• Average family credit card debt is $15,000

  • A depressing 60% of households have no savings and parental role modelling is the single biggest influence on youth financial habits, creating a virtuous cycle of insecurity

  • Even more acute, the results of studies demonstrate that women have been stagnant in the financial literacy since the 1980’s and 1990’s

A major consequence to the lack of financial literacy in developing Southeast Asia, is the rise in thriving loan sharks businesses. In Thailand, millions of the poorest and most illiterate become prey of unscrupulous and organized black market lenders who cash in up to 20% interest on a small loan – per month. Illegal moneylenders marketing to individuals with no systematic access to loans, who also have no judgement about the extent of usury they are exposed to, regularly get duped. It’s no wonder they prefer to keep their money safe under their mattresses!

 

Here are some interesting facts from selected ASEAN countries to highlight the criticality of this issue:

 

Singapore:


Singapore, while evidently the highest scoring in the Southeast Asian region when it comes to financial literacy, still suffers from the raw fact that a third of working Singapore adults are not planning for their retirement, with 40 per cent of them acknowledge they lack an understanding of financial optimization, and another 25 per cent not knowing when or how to start planning. 

 

Women are even worse off. Although 67 per cent of men surveyed in Singapore were financially literate, only 52 per cent of women hit the threshold for financial literacy among the largest gaps among the 140 countries in the survey.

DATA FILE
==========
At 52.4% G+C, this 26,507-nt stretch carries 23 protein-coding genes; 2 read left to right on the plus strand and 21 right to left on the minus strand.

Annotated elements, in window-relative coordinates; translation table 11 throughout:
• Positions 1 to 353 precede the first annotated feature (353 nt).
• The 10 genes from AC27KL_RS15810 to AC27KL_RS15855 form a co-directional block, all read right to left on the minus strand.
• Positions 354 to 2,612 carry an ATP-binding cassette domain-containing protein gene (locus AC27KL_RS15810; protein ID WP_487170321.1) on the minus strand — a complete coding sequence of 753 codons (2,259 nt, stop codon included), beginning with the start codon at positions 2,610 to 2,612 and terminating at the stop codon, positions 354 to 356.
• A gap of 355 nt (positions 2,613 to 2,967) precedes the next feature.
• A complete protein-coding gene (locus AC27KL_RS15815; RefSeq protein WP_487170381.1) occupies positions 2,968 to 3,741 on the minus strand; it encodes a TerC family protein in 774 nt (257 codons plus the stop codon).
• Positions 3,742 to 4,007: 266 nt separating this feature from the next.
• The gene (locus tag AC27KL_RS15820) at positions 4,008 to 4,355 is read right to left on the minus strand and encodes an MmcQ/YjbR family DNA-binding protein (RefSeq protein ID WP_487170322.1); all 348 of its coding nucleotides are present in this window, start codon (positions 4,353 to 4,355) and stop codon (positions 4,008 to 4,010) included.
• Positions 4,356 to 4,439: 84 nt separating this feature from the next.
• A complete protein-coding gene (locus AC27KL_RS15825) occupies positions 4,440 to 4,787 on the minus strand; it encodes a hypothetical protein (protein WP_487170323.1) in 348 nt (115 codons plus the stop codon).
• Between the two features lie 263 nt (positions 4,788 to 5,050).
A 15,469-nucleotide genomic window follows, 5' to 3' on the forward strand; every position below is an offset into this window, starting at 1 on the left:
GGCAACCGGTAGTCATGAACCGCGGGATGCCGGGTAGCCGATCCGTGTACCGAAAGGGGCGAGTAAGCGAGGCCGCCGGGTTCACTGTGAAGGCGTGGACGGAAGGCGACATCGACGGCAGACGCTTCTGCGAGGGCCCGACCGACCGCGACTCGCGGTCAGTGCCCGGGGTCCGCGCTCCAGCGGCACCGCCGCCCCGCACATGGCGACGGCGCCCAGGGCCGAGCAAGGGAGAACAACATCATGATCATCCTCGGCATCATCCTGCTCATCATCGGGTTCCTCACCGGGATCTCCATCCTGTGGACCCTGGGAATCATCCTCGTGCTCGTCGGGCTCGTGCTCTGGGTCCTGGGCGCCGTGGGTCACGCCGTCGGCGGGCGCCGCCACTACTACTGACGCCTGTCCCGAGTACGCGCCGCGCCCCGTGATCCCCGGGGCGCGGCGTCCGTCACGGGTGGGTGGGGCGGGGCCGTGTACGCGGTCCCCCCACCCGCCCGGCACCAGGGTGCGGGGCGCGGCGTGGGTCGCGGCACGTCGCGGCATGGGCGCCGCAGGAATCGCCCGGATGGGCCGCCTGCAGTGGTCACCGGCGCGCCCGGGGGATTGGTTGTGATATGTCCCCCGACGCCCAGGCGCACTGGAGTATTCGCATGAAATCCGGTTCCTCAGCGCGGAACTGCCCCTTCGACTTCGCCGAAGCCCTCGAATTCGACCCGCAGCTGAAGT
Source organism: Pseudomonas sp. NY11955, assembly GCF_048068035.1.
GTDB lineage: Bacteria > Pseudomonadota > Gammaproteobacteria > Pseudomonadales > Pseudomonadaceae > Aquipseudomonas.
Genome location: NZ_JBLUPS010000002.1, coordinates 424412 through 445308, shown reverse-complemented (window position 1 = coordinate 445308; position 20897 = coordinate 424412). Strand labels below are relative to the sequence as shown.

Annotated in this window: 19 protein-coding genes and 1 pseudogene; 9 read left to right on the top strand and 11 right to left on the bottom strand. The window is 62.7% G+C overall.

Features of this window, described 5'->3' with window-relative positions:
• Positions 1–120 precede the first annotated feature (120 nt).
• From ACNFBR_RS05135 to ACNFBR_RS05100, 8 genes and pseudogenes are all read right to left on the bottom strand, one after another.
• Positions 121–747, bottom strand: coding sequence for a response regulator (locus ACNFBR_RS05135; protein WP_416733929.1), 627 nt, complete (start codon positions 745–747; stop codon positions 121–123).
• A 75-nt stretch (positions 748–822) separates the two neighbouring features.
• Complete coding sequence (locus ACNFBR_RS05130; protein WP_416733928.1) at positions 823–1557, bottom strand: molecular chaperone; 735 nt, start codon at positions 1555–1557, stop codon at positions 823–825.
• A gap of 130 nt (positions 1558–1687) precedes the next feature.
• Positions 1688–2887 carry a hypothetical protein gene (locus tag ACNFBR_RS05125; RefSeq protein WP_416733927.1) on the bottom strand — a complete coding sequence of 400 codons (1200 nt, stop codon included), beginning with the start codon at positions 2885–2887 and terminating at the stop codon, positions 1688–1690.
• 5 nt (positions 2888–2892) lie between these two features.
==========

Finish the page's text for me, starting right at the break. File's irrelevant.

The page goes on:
Philippines:

 

The “financial literacy level of the average Filipino remains alarmingly low—a problem that begins with poor childhood education that persists until their adult years”, according to the country’s financial regulator. The Bangko Sentral ng Pilipinas (BSP) said Filipino adults could correctly answer only three out of seven financial literacy-related questions covering basic numeracy, computing compounding interest, fundamentals of inflation and investment diversification. Citing the results of a study by the World Bank, the BSP said only 2 percent of Filipino adults answered all questions about financial literacy correctly.

 

 

Malaysia:

 

Malaysians still lack an understanding on risk and return, and are unable to make rational financial decisions. NM's Financial Capability and Inclusion (FCI) Survey that was conducted in 2015, which found more than 75 per cent of Malaysians said it was a challenge to raise any amount of immediate cash in the event of an emergency. Only 32 per cent of Malaysians have enough money to cover a week's expenses, at most, should they lose their primary source of income. If there's an emergency, Malaysians usually resort to cutting down on spending, or borrowing from friends and family members, or depending on credit lines, such as credit cards and installment plans.